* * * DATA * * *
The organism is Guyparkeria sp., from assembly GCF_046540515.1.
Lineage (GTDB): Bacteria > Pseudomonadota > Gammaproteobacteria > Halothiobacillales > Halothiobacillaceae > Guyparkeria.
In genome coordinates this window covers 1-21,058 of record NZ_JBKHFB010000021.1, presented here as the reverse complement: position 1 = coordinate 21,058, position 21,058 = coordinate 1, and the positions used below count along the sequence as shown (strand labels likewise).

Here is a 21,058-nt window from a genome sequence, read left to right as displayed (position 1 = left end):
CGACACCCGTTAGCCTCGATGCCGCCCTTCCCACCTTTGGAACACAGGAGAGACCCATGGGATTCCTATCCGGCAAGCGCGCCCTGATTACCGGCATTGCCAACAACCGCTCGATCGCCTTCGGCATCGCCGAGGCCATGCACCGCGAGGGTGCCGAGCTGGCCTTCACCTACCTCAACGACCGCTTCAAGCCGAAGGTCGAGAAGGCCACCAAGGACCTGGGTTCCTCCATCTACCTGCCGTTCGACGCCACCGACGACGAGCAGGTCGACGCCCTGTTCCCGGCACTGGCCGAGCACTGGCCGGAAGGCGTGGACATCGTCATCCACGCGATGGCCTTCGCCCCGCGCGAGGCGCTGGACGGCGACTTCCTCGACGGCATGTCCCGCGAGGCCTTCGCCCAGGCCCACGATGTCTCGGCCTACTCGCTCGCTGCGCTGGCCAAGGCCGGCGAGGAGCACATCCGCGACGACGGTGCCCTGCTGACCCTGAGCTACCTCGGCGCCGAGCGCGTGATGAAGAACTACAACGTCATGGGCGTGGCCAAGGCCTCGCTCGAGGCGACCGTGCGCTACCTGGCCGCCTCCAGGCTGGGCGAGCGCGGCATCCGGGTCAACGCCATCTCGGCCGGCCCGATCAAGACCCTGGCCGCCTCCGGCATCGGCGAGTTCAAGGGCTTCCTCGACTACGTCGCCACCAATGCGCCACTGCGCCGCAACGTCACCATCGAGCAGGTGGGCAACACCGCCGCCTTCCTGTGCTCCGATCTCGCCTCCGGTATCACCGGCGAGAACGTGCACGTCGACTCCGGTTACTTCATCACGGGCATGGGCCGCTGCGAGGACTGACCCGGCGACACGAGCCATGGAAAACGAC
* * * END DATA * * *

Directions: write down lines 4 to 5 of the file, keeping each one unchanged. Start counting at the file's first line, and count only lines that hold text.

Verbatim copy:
Here is a 21,058-nt window from a genome sequence, read left to right as displayed (position 1 = left end):
CGACACCCGTTAGCCTCGATGCCGCCCTTCCCACCTTTGGAACACAGGAGAGACCCATGGGATTCCTATCCGGCAAGCGCGCCCTGATTACCGGCATTGCCAACAACCGCTCGATCGCCTTCGGCATCGCCGAGGCCATGCACCGCGAGGGTGCCGAGCTGGCCTTCACCTACCTCAACGACCGCTTCAAGCCGAAGGTCGAGAAGGCCACCAAGGACCTGGGTTCCTCCATCTACCTGCCGTTCGACGCCACCGACGACGAGCAGGTCGACGCCCTGTTCCCGGCACTGGCCGAGCACTGGCCGGAAGGCGTGGACATCGTCATCCACGCGATGGCCTTCGCCCCGCGCGAGGCGCTGGACGGCGACTTCCTCGACGGCATGTCCCGCGAGGCCTTCGCCCAGGCCCACGATGTCTCGGCCTACTCGCTCGCTGCGCTGGCCAAGGCCGGCGAGGAGCACATCCGCGACGACGGTGCCCTGCTGACCCTGAGCTACCTCGGCGCCGAGCGCGTGATGAAGAACTACAACGTCATGGGCGTGGCCAAGGCCTCGCTCGAGGCGACCGTGCGCTACCTGGCCGCCTCCAGGCTGGGCGAGCGCGGCATCCGGGTCAACGCCATCTCGGCCGGCCCGATCAAGACCCTGGCCGCCTCCGGCATCGGCGAGTTCAAGGGCTTCCTCGACTACGTCGCCACCAATGCGCCACTGCGCCGCAACGTCACCATCGAGCAGGTGGGCAACACCGCCGCCTTCCTGTGCTCCGATCTCGCCTCCGGTATCACCGGCGAGAACGTGCACGTCGACTCCGGTTACTTCATCACGGGCATGGGCCGCTGCGAGGACTGACCCGGCGACACGAGCCATGGAAAACGAC